Big Money Miguel. By now, you’ve seen plenty of opinions on the deal signed by Miguel Cabrera and the Detroit Tigers. It was just a matter of time before Nate Silver gave his thoughts over at FiveThirtyEight, and given my personal intersection of sports and business, I couldn’t help but be intrigued by the economic rationale of why the Tigers’ deal—while disgusting on the cover—may not be as bad as we think. As the value of the average MLB franchise increases at a rate better than that of the S&P 500, and the number of billionaires continues to grow, Silver says that the economic impact of signing Cabrera to such a lucrative deal may simply be akin to holding (and eventually selling) a basket of goods—and Cabrera is a good good. Of course, there’s also the chance that this is all a huge bubble (something our own Craig has been calling for years) and Mike Ilitch could be left holding the bag. He’ll also still be a billionaire.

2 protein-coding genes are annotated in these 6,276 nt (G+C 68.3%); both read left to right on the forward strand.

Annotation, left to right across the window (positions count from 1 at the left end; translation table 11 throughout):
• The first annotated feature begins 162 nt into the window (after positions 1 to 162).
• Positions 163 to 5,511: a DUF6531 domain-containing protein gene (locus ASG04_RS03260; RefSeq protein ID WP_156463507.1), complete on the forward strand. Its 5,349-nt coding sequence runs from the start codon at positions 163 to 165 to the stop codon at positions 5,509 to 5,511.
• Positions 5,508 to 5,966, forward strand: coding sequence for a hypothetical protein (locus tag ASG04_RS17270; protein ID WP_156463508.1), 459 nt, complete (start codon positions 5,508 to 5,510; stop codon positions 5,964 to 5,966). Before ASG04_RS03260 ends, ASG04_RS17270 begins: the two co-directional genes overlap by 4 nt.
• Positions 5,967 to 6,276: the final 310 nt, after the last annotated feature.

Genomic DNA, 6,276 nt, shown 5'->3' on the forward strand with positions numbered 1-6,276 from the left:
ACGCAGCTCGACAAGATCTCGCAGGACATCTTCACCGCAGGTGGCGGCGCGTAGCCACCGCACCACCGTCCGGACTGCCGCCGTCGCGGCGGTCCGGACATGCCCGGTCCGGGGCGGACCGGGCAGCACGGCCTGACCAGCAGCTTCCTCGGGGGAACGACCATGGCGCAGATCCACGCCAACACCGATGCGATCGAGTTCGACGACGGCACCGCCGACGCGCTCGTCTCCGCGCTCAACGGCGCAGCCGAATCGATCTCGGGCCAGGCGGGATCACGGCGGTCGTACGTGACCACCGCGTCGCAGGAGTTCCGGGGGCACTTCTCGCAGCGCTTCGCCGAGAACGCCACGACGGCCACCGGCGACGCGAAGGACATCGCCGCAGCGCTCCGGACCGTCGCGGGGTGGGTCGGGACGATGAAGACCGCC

And just because: We’ll miss you, Dayton. Hell of a run.
Ken Rosenthal of Fox Sports reported this evening that the Indians have locked up their surprise young backstop Yan Gomes for the foreseeable future. The deal is a reported six years and worth $23 million. The deal includes two club options that could keep the Yanimal in a Cleveland uniform into his mid-thirties. This contract, per Jon Heyman, marks the largest given to a catcher pre-arbitration, breaking Carlos Santana’s record.
Source: #Indians, Yan Gomes agree to six-year, $23M contract with two club options.
— Ken Rosenthal (@Ken_Rosenthal) March 29, 2014